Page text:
First in situ pXRF analyses of rock paintings in Erongo, Namibia: results, current limits, and prospects

Abstract : Namibia is one of the southern African countries hosting the richest rock art heritage, with thousands of rock paintings. Although numerous studies investigated their distribution, style, and possible meaning, few are known about the materials used to perform these paintings. Our in situ study aimed at identifying the diversity of pigments and alterations of some rock paintings in the northwestern part of the Erongo (Namibia). It relies on extensive pXRF analyses of 35 figures from eight rock art sites of the area. Despite common limits of in situ pXRF analyses, the extensive number of figures analyzed and the original data treatment that we performed pioneered the first scientific analyses of the pigments from rock painting sites in the Erongo Mountains. Furthermore, the study also confirmed the presence of iron oxide pigments on a portion of wall exposed during the excavations carried out at the archeological site of Leopard Cave and of possibly datable alterations over several paintings, paving the way to future chronological analyses of past tradition of rock paintings in Central Namibia.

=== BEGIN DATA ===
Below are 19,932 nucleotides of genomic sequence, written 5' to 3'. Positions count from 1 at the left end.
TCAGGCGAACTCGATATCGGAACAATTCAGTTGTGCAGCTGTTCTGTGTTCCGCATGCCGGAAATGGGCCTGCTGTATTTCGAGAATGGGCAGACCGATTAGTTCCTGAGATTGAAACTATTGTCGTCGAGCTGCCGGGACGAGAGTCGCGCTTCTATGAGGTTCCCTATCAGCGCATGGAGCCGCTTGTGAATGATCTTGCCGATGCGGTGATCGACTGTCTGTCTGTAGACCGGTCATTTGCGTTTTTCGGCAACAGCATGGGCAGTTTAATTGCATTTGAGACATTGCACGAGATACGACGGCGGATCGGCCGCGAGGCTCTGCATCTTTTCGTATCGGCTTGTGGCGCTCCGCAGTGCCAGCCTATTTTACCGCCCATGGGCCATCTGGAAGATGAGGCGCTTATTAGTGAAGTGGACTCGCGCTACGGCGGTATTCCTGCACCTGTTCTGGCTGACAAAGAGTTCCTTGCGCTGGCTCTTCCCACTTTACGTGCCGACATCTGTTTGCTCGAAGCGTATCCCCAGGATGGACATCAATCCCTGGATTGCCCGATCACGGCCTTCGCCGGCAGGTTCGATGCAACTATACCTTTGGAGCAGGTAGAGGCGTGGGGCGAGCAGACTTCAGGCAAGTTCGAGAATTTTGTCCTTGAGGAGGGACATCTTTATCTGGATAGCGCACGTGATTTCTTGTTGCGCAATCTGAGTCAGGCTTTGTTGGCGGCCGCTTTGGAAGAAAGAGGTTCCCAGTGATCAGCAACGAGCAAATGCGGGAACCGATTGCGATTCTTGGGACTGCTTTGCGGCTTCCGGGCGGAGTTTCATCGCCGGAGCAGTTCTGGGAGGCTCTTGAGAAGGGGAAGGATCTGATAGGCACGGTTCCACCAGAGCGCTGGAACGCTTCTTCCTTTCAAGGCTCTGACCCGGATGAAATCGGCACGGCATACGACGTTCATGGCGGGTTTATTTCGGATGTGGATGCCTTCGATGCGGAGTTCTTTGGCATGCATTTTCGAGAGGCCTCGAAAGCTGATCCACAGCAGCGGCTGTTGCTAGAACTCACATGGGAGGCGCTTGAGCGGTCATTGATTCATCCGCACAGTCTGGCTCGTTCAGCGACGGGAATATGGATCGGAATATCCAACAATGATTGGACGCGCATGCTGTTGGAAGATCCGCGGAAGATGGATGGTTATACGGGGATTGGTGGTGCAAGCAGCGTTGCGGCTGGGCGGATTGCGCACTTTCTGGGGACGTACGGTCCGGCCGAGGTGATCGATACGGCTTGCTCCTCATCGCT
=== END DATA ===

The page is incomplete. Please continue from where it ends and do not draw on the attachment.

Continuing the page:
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Guilhem Mauran, Matthieu Lebon, Florent Detroit, Benoît Caron, Alma Nankela, et al.. First in situ pXRF analyses of rock paintings in Erongo, Namibia: results, current limits, and prospects. Archaeological and Anthropological Sciences, Springer, inPress, ⟨10.1007/s12520-019-00787-7⟩. ⟨mnhn-02144748⟩

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